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Lady Glenconner, who was once Princess Margaret’s attendant, even joked that in a way the recent spate of royal scandals has ultimately given the Prince of Wales his wish. She told Tatler magazine, “Prince Charles has always wanted to make the Royal Family ‘slimmer.’ Now he’s got it in spades! There are hardly any of them left!”

So, could Megxit have given Prince Andrew and his family a last-minute reprieve when it comes to the slim-lining of the monarchy? Not according to Royal Central editor Charlie Proctor. In fact, he believes that public support for Prince Charles’ royal revolution may well have increased in the wake of the Epstein controversy.

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In an interview with the Daily Star, Proctor said, “For all the positive work royals do in their line of work, it takes only one incident for everything to unravel. Prince Andrew would probably have been sidelined during King Charles’ reign anyhow. But his expulsion from public duties has now been sped up.”

Proctor believes that time is now definitely up for Prince Andrew’s daughters, too. “Also gone are any chances of Princesses Beatrice and Eugenie ever becoming working royals,” he said. “Andrew has always hoped and lobbied for his daughters to become full-time royals as they were the only blood princesses a few years ago. There is now no chance they will ever conduct engagements on behalf of Queen Elizabeth or King Charles.”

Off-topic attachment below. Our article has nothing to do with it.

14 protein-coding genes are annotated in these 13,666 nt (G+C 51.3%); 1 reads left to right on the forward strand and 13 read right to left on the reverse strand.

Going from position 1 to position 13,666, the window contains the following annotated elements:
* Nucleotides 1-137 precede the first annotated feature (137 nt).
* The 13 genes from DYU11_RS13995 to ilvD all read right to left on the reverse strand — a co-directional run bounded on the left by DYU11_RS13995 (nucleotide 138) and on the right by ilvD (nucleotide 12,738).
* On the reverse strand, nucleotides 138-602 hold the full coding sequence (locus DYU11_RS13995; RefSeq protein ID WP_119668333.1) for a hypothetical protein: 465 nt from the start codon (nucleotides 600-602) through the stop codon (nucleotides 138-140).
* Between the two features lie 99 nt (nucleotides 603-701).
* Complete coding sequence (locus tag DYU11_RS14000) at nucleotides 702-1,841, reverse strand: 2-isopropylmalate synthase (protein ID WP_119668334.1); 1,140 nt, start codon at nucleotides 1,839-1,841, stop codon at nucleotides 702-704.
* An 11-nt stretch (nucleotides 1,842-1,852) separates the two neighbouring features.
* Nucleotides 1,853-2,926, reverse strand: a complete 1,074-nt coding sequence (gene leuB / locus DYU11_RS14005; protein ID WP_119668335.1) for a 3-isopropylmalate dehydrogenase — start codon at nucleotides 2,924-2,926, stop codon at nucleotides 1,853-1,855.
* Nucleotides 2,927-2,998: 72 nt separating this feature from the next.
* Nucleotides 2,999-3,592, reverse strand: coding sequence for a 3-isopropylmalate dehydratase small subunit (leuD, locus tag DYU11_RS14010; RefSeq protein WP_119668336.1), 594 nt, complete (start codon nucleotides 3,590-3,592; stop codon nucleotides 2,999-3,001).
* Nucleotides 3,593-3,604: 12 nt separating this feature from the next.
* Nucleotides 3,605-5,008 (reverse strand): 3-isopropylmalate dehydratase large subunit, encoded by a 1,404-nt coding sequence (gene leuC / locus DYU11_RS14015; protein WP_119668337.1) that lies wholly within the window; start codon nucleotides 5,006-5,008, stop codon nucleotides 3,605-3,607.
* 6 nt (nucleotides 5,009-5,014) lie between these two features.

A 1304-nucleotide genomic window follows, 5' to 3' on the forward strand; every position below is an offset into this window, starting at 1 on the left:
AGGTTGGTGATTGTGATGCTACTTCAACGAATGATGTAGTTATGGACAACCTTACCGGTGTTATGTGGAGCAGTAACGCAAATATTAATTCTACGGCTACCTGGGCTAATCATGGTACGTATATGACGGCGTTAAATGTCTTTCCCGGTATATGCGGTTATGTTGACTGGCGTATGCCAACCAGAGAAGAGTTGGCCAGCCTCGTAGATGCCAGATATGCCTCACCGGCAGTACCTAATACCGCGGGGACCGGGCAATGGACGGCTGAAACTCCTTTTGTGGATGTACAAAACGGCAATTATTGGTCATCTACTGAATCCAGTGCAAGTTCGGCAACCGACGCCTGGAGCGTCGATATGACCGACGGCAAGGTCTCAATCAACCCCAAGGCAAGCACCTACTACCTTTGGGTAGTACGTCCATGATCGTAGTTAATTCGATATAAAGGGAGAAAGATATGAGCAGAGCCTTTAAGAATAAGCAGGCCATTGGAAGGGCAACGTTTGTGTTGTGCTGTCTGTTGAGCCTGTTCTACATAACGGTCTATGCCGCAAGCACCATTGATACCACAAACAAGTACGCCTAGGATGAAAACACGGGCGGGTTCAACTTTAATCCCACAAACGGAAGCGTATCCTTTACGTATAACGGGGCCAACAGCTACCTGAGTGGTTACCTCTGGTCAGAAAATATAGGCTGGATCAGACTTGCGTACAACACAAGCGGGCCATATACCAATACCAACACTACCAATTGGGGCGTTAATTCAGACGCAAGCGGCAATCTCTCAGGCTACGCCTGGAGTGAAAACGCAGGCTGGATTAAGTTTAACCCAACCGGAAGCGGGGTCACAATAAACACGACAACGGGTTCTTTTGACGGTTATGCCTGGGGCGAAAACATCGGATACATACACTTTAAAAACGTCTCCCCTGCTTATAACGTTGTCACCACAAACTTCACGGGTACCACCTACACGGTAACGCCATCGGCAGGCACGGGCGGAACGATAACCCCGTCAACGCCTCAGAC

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Of course, Prince Andrew’s ousting from his older sibling’s future family plans shouldn’t have come as a particular shock for the disgraced royal. “Charles has not always got on well with his younger brother,” an anonymous insider reportedly told The Times in 2019. “And Andrew has chafed against Charles’ well-trailed idea that there must be a slimmed-down monarchy.”

But even the siblings who haven’t been caught up in a major scandal may still struggle to avoid the axe, according to Proctor. “To have a true slimmed down monarchy, Princess Anne and Prince Edward would have to go, too,” he stated. “Hopefully Charles isn’t planning for this as not many people have worked harder for the institution of monarchy than Anne, Edward and Sophie.”